This month I’ve chosen a selection of visualisations with some connection to human social behaviour – our emotions, what we eat, what types of shops we frequent.


This month has been quite an emotive couple of months for me and the people around my life for one reason or another – engagement, marriage, divorce, new babies, degree completion, new jobs – and so when I found this website on the name and intensities of emotions, I was engrossed for quite some time.

It was inspired by conversations between the site’s author, Paul Ekman, and the Dalai Lama; and looks into the five main emotions of Inside Out fame in much greater detail.

A trigger of fear? “Snake-like shapes”

A state of enjoyment? “Schadenfreude”

Robin Weis explored the emotion of sadness and its triggers in much greater detail in a 589 day project to record every time she cried along with multiple features of the crying event.

It’s a marathon exercise in data collection and classification, with a nice variety of appropriate visualisations from bar charts through to heatmaps and this interesting diagram showing how the different emotions of crying link together.


Last month, DEFRA released almost 30 years of food diaries that had been filled out between the 1970s and 2000s as open data. Britain’s diet labs created a visualisation of some of the trends, which can be ordered according to the greatest change as well as the default of alphabetically.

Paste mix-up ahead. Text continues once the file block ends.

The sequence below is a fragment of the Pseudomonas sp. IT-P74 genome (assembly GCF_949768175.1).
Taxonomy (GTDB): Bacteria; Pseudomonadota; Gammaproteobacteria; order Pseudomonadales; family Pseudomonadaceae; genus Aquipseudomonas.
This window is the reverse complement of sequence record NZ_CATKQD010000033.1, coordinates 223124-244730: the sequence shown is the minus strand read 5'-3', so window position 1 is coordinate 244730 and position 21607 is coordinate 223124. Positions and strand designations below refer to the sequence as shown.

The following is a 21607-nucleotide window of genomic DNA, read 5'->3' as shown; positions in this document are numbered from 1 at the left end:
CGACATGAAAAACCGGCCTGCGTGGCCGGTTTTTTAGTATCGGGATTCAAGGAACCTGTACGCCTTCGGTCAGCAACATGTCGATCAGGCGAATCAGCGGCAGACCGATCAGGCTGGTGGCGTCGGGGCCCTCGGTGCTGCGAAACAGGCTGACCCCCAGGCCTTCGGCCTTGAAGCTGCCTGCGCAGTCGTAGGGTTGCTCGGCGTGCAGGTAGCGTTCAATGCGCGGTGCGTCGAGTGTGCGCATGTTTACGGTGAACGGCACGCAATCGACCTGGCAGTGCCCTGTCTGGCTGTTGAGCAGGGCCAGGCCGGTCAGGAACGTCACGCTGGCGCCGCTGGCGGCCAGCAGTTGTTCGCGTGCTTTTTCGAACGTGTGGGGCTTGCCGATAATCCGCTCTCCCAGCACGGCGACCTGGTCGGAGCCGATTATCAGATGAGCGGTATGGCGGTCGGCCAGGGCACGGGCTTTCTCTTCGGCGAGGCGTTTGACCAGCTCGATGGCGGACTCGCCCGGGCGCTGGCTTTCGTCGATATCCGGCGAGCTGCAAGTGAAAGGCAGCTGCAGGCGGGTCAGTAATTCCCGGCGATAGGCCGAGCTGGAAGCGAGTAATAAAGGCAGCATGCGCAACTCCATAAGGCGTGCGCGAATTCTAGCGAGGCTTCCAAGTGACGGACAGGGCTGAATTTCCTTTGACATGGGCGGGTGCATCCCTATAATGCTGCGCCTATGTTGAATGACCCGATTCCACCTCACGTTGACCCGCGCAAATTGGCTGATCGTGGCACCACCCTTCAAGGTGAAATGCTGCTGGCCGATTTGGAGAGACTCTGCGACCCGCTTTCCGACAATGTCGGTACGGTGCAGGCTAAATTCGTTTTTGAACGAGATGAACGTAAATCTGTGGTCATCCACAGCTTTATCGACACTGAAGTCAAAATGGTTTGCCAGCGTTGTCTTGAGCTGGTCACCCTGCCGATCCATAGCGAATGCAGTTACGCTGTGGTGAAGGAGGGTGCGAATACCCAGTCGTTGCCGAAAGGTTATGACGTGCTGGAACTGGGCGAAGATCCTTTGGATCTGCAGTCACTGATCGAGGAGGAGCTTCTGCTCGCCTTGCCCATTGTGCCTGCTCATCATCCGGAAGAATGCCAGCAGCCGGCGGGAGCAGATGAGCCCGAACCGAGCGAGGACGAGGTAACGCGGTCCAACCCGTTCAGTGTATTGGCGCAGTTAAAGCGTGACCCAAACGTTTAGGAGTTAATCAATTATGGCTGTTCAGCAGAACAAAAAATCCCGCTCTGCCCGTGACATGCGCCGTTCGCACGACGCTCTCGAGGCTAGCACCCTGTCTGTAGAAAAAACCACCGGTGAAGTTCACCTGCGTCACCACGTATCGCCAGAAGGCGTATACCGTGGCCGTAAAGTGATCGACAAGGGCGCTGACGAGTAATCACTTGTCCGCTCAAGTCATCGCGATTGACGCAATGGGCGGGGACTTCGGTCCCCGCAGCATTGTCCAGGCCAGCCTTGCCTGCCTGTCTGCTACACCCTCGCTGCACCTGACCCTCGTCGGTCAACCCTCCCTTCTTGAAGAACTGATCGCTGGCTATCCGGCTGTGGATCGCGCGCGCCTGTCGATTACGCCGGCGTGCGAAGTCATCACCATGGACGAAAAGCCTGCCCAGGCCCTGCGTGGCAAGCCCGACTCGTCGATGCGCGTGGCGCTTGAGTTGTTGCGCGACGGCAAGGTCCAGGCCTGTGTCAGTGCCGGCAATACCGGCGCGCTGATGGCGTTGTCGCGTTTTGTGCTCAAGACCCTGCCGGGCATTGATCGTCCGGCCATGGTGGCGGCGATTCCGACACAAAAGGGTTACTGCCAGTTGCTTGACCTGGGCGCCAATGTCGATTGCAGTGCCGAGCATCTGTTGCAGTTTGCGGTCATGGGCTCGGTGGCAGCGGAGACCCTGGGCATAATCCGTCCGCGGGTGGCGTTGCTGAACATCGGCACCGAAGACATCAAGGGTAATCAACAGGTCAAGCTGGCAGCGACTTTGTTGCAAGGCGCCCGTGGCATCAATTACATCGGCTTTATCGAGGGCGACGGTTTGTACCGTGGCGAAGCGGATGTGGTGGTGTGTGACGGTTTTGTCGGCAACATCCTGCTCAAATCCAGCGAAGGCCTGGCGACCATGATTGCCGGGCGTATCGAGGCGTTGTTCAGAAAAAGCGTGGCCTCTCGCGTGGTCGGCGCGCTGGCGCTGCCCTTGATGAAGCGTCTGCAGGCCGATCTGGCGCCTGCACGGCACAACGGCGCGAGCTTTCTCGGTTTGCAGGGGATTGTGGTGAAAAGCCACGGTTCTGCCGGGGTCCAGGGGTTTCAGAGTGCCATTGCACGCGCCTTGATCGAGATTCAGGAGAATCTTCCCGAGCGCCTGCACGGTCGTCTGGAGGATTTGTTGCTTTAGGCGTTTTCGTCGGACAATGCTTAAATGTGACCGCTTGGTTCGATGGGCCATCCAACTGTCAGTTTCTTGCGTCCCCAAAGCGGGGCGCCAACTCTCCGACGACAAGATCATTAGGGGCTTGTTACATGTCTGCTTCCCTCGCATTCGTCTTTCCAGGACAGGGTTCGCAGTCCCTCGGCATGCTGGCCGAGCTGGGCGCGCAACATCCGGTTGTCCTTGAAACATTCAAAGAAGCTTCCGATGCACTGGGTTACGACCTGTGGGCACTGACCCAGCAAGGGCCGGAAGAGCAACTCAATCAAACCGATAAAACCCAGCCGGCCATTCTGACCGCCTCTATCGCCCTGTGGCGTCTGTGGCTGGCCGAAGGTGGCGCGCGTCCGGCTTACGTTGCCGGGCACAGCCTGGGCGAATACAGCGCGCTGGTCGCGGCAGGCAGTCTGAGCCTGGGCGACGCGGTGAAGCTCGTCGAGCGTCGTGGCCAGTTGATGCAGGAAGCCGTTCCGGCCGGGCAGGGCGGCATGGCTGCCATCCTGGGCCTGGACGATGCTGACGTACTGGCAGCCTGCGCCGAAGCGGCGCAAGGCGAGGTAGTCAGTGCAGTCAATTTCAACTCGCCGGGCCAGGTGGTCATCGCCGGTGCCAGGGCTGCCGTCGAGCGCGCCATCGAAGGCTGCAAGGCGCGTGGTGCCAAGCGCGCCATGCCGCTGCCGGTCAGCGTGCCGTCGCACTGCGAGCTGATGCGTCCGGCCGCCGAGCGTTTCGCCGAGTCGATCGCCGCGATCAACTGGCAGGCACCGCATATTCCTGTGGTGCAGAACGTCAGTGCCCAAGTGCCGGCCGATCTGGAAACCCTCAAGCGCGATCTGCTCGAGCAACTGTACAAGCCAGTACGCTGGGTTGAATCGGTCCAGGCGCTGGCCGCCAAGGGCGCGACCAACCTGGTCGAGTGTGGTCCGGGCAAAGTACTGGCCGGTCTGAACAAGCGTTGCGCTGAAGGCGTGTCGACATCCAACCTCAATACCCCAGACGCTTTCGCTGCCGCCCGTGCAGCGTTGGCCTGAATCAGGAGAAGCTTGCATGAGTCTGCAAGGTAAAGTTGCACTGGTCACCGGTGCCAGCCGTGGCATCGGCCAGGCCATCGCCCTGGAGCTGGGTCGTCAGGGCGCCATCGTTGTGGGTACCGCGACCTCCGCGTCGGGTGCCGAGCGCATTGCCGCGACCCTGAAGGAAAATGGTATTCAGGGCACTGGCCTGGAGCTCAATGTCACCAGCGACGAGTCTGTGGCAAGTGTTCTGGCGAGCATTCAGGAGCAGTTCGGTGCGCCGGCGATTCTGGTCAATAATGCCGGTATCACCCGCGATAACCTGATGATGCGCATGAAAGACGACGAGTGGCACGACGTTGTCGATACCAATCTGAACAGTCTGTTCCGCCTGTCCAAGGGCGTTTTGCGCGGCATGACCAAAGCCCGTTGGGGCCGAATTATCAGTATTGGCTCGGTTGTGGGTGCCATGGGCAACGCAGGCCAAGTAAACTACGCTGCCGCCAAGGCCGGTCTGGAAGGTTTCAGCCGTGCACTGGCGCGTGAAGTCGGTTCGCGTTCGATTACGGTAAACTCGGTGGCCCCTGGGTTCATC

I like this website because it takes a large data-set and uses a lovely set of sparklines to make the information accessible to all.

Nathan Yau of Flowing Data was inspired by this analysis and was curious about the US diet compared. He found data via the United States Department of Agriculture and created a set of animated area charts showing how different items in the main food groups ranked against one another in the US year on year

He has extended the concept from Britain’s diet labs, swapping lines for areas and bringing in an animation which you can change between a scale based on the overall group i.e. all areas of one colour on the same scale; or one based on the item itself, dependent on your interest.

Shop types

Finally, and also from Flowing Data, Mr Yau investigated the number of firearms dealers vs various types of fast-food restaurant within 10 mile radii of all inhabited locations in the US and showed the higher volume of store as a coloured dot on a  map.

Even when he combined all the types of fast-food restaurant together, there were still a large number of places where there were more firearms dealers than fast-food places. An arresting result.